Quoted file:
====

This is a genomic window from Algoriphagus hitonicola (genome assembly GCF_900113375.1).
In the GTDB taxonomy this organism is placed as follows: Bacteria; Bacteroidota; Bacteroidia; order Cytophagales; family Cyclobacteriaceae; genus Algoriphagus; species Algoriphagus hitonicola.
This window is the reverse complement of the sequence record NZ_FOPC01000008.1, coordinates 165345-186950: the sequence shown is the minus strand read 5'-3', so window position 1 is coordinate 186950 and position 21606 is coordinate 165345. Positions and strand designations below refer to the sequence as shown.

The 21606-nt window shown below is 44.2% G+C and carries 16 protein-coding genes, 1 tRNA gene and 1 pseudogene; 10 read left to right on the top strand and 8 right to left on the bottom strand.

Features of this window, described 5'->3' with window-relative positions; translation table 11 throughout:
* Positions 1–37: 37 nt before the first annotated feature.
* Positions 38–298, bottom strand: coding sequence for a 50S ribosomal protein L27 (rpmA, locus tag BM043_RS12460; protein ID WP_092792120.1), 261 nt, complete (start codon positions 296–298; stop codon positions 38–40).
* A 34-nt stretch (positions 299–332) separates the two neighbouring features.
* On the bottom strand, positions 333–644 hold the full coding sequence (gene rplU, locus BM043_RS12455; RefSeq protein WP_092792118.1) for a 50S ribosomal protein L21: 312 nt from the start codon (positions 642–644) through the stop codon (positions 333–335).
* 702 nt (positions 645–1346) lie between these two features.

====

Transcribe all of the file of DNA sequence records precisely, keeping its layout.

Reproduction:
This is a genomic window from Algoriphagus hitonicola (genome assembly GCF_900113375.1).
In the GTDB taxonomy this organism is placed as follows: Bacteria; Bacteroidota; Bacteroidia; order Cytophagales; family Cyclobacteriaceae; genus Algoriphagus; species Algoriphagus hitonicola.
This window is the reverse complement of the sequence record NZ_FOPC01000008.1, coordinates 165345-186950: the sequence shown is the minus strand read 5'-3', so window position 1 is coordinate 186950 and position 21606 is coordinate 165345. Positions and strand designations below refer to the sequence as shown.

The 21606-nt window shown below is 44.2% G+C and carries 16 protein-coding genes, 1 tRNA gene and 1 pseudogene; 10 read left to right on the top strand and 8 right to left on the bottom strand.

Features of this window, described 5'->3' with window-relative positions; translation table 11 throughout:
* Positions 1–37: 37 nt before the first annotated feature.
* Positions 38–298, bottom strand: coding sequence for a 50S ribosomal protein L27 (rpmA, locus tag BM043_RS12460; protein ID WP_092792120.1), 261 nt, complete (start codon positions 296–298; stop codon positions 38–40).
* A 34-nt stretch (positions 299–332) separates the two neighbouring features.
* On the bottom strand, positions 333–644 hold the full coding sequence (gene rplU, locus BM043_RS12455; RefSeq protein WP_092792118.1) for a 50S ribosomal protein L21: 312 nt from the start codon (positions 642–644) through the stop codon (positions 333–335).
* 702 nt (positions 645–1346) lie between these two features.